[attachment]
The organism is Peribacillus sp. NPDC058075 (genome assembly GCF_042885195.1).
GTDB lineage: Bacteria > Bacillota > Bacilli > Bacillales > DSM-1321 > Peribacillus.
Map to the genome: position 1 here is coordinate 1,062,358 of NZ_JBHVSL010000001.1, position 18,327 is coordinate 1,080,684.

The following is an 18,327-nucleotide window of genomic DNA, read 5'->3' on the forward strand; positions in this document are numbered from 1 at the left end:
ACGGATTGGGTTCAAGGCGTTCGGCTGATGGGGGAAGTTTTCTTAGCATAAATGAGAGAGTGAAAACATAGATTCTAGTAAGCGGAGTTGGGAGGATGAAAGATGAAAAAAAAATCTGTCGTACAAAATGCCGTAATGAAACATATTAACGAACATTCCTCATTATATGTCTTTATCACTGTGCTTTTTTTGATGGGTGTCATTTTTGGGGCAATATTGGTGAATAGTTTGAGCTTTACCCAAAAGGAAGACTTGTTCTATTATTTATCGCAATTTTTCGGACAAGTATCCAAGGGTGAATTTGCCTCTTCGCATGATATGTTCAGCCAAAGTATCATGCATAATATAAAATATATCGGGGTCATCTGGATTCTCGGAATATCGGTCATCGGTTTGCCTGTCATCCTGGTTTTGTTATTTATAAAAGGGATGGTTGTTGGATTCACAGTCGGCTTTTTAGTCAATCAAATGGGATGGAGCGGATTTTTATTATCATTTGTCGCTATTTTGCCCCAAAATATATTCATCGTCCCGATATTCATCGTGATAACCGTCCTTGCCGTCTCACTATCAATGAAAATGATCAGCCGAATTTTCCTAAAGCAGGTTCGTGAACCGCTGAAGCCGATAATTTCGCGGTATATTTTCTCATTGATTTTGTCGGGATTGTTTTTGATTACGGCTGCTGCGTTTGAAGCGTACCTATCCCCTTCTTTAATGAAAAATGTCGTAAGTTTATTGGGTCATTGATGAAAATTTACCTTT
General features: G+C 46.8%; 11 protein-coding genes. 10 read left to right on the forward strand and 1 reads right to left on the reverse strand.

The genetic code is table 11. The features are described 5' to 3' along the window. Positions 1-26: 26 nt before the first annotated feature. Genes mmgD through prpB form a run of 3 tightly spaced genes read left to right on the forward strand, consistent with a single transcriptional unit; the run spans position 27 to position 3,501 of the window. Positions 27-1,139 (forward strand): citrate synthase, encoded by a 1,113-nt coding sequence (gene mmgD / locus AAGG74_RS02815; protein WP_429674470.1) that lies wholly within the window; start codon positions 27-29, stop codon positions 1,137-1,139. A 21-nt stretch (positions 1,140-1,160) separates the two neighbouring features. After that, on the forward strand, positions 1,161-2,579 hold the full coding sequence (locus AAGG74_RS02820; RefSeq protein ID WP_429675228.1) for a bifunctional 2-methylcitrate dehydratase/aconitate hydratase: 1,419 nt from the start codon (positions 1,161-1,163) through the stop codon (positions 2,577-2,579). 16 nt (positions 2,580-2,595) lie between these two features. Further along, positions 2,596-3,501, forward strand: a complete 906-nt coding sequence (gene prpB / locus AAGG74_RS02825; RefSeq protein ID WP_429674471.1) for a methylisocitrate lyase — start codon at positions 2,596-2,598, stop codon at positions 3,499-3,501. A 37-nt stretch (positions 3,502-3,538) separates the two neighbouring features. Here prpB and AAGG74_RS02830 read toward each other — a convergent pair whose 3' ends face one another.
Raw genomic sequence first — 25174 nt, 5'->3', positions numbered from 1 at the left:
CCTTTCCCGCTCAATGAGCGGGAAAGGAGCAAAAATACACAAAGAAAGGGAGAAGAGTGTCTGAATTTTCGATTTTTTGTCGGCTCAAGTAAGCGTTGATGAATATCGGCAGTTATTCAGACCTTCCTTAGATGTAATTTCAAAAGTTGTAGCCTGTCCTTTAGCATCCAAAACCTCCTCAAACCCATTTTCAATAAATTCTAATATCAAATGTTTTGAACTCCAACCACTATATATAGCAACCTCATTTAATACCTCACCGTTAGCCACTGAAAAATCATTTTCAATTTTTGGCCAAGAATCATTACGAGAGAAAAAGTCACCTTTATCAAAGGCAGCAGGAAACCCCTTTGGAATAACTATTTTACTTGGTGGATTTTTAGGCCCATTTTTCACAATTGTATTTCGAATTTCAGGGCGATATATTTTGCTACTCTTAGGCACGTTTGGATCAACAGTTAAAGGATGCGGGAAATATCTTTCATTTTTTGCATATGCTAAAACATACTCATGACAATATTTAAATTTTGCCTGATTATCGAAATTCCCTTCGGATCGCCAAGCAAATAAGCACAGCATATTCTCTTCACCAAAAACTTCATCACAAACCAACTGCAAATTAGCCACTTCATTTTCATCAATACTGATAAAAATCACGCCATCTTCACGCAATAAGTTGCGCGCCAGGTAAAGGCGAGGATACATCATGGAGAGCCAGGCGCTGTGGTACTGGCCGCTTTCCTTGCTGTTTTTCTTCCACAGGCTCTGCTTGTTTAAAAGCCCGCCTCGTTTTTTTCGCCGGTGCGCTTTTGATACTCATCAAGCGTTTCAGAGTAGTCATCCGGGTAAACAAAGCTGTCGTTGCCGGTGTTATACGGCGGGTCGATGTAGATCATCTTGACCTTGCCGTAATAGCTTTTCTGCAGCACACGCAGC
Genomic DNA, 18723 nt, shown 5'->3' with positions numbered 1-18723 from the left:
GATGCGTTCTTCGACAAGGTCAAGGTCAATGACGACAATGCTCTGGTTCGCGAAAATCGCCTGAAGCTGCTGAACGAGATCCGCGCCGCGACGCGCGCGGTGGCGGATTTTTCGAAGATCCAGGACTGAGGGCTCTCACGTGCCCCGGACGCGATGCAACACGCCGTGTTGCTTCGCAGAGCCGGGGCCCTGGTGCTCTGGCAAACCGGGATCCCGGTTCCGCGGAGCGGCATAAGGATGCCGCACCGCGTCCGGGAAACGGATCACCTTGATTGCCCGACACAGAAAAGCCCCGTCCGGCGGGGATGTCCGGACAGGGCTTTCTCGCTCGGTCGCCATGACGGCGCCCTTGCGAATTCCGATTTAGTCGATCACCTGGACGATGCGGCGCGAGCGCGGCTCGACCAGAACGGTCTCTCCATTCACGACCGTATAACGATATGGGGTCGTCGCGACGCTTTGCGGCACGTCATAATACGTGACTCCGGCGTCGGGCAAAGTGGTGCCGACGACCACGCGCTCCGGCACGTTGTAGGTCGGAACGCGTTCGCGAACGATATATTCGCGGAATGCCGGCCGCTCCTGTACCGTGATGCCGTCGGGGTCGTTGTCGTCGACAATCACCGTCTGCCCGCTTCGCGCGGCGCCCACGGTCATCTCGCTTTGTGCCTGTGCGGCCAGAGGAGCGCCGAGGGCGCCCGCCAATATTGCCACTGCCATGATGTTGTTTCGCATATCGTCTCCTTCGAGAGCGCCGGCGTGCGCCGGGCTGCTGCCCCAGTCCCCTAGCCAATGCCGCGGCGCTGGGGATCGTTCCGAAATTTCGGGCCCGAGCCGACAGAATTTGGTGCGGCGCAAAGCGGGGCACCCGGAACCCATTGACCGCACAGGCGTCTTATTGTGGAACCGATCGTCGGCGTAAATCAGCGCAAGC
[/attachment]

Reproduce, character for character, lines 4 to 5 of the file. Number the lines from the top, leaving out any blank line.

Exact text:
The following is an 18,327-nucleotide window of genomic DNA, read 5'->3' on the forward strand; positions in this document are numbered from 1 at the left end:
ACGGATTGGGTTCAAGGCGTTCGGCTGATGGGGGAAGTTTTCTTAGCATAAATGAGAGAGTGAAAACATAGATTCTAGTAAGCGGAGTTGGGAGGATGAAAGATGAAAAAAAAATCTGTCGTACAAAATGCCGTAATGAAACATATTAACGAACATTCCTCATTATATGTCTTTATCACTGTGCTTTTTTTGATGGGTGTCATTTTTGGGGCAATATTGGTGAATAGTTTGAGCTTTACCCAAAAGGAAGACTTGTTCTATTATTTATCGCAATTTTTCGGACAAGTATCCAAGGGTGAATTTGCCTCTTCGCATGATATGTTCAGCCAAAGTATCATGCATAATATAAAATATATCGGGGTCATCTGGATTCTCGGAATATCGGTCATCGGTTTGCCTGTCATCCTGGTTTTGTTATTTATAAAAGGGATGGTTGTTGGATTCACAGTCGGCTTTTTAGTCAATCAAATGGGATGGAGCGGATTTTTATTATCATTTGTCGCTATTTTGCCCCAAAATATATTCATCGTCCCGATATTCATCGTGATAACCGTCCTTGCCGTCTCACTATCAATGAAAATGATCAGCCGAATTTTCCTAAAGCAGGTTCGTGAACCGCTGAAGCCGATAATTTCGCGGTATATTTTCTCATTGATTTTGTCGGGATTGTTTTTGATTACGGCTGCTGCGTTTGAAGCGTACCTATCCCCTTCTTTAATGAAAAATGTCGTAAGTTTATTGGGTCATTGATGAAAATTTACCTTT